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We are losing future generations to the scourge of underage drinking – Ramaphosa

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We are losing future generations to the scourge of underage drinking – Ramaphosa

Mass funeral of the young people that died at Enyobeni tavern

6th July 2022

By: Sane Dhlamini
Creamer Media Researcher and Writer

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President Cyril Ramaphosa said on Wednesday that while many young people tragically lost their lives recently at the Enyobeni tavern in East London last month, there are many more young people that must be saved from alcohol abuse.

Addressing mourners at the mass funeral for 19 of the 21 young people who died, he said it was a sad moment as parents were burying their children.

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The children, aged 13 to 17, died under mysterious circumstances at Enyobeni tavern. 

A team of doctors and pathologists, together with the South African Police Service, has ruled out a stampede as the reason for the deaths.

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Ramaphosa sympathised with the parents and grandparents of the children who died, stating that in one night, 21 bright lives were snuffed out.

“We are here because these were not the children of East London, they are our children. We have the right to be here to mourn with the families. We are not here to judge for what they did, but to pay our condolences to the 21 children. Each one of them had a beautiful future ahead of them,” Ramaphosa told mourners. 

Eastern Cape Premier Oscar Mabuyane, National Assembly Speaker Nosiviwe Mapisa-Nqakula, Cabinet Ministers and other government leaders were also in attendance.

“A tavern is not a place where underage children should be going to. It is a place for older people. These were young people full of lives, they wanted a place to meet with their friends and have a good time to celebrate the end of their exams. It is shameful that there are people who are blaming the parents and the young people who went there, [who] still do not know the details of their death. Let us allow the investigations to be concluded to bring peace to the families and justice to those that died,” continued Ramaphosa.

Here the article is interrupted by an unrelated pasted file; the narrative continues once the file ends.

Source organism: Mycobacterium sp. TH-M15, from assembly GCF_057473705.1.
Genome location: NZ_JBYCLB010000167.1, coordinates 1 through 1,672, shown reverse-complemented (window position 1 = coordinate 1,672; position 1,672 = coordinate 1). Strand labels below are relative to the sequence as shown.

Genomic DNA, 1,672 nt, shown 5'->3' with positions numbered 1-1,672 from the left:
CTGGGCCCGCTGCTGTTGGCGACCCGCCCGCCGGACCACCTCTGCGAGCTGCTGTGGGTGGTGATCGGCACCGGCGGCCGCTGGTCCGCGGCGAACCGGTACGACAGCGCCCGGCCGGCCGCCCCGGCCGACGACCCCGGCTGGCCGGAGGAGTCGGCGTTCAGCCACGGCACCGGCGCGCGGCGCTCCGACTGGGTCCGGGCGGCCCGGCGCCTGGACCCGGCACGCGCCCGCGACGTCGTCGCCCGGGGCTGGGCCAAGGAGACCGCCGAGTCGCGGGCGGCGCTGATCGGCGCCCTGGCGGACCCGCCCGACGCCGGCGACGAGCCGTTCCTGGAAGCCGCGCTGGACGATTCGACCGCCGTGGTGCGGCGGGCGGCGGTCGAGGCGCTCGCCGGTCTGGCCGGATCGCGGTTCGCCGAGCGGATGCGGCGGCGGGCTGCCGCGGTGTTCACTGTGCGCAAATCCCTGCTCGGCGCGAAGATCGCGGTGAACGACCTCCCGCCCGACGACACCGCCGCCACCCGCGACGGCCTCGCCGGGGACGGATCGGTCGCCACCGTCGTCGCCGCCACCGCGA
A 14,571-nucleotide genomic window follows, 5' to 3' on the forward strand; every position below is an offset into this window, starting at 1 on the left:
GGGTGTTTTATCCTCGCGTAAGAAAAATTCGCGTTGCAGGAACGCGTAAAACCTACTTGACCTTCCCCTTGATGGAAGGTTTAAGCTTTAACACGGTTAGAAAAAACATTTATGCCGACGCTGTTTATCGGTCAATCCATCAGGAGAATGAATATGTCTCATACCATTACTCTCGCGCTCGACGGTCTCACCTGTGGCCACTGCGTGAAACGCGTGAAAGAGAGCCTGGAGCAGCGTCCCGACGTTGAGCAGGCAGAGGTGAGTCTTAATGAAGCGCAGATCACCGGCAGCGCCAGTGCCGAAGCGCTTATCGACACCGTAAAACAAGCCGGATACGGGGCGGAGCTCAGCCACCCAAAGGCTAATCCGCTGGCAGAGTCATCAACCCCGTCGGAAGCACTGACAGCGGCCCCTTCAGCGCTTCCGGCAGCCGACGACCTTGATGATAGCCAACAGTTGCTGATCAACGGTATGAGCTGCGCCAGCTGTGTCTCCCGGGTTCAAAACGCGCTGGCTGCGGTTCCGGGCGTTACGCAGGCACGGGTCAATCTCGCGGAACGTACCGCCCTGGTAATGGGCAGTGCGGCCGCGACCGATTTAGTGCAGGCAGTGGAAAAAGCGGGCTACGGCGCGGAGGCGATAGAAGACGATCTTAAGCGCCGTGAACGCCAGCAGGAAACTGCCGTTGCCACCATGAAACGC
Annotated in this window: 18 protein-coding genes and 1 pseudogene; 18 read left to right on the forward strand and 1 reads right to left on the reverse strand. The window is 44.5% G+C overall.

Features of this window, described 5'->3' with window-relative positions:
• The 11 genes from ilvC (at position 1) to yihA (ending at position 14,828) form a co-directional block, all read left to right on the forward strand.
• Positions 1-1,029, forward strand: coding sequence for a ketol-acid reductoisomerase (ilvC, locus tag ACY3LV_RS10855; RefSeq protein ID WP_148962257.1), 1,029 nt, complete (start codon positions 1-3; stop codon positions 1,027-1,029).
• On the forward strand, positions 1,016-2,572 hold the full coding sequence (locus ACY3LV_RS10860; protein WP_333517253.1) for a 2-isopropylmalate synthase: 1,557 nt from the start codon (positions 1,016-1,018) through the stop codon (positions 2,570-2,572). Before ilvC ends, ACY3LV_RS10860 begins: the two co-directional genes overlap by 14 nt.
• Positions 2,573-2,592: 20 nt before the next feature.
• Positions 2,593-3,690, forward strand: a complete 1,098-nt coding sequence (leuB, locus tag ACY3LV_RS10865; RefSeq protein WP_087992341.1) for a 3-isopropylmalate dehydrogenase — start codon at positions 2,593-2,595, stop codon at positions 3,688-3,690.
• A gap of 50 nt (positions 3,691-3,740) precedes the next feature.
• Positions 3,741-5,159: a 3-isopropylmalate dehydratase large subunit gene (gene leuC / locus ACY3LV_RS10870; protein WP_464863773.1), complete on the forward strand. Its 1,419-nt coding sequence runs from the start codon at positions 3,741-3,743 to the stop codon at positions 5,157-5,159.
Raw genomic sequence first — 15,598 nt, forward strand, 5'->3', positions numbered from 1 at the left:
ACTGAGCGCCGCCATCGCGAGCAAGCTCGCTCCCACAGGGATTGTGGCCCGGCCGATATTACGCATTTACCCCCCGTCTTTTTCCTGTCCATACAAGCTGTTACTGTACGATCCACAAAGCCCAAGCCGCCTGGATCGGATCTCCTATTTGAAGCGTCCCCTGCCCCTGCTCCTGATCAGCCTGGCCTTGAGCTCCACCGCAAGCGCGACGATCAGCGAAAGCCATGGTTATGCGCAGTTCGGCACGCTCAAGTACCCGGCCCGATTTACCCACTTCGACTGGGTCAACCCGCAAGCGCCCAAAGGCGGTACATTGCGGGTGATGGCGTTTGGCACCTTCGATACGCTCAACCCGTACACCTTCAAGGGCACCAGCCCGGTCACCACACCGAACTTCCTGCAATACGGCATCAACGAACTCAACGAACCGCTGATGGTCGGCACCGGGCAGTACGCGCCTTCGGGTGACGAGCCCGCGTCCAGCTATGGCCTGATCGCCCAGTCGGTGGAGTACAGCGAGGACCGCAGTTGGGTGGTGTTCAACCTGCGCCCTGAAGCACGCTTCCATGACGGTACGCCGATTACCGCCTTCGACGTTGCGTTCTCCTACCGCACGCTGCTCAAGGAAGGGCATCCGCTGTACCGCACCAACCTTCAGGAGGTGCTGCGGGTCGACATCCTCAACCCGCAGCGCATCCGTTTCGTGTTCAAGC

He said there is blame to be directed at those who are making money by selling alcohol to young children. 

He stressed that what happened at the Enyobeni tavern was outside of the law and said it was time for all South Africans to draw the line and stop tavern operators who sell alcohol to underage children.

“We are losing future generations to the scourge of underage drinking,” the President said, and revealed that he had been approached to revise the legal drinking age to 21 years. He said there should be a national debate around the issue.

He urged the police to do more and the Eastern Cape Liquor Board to continue monitoring liquor licences.

The President called on the metro to create more recreational facilities in communities so that young people would not be forced to visit taverns.

“We need to become sober people,” he said, and pointed out that through anti-smoking laws, government was able to stop public smoking noting that action must be taken on alcohol by-laws.

Meanwhile, Police Minister Bheki Cele, who visited the tavern following the deaths, said the community had previously complained about the tavern.

He said the Liquor Board would have to answer on how people were issued liquor licences, and said parents must be involved in tackling such issues.

Cele said the municipality would also have to explain how they extended operating licences to liquor outlets.

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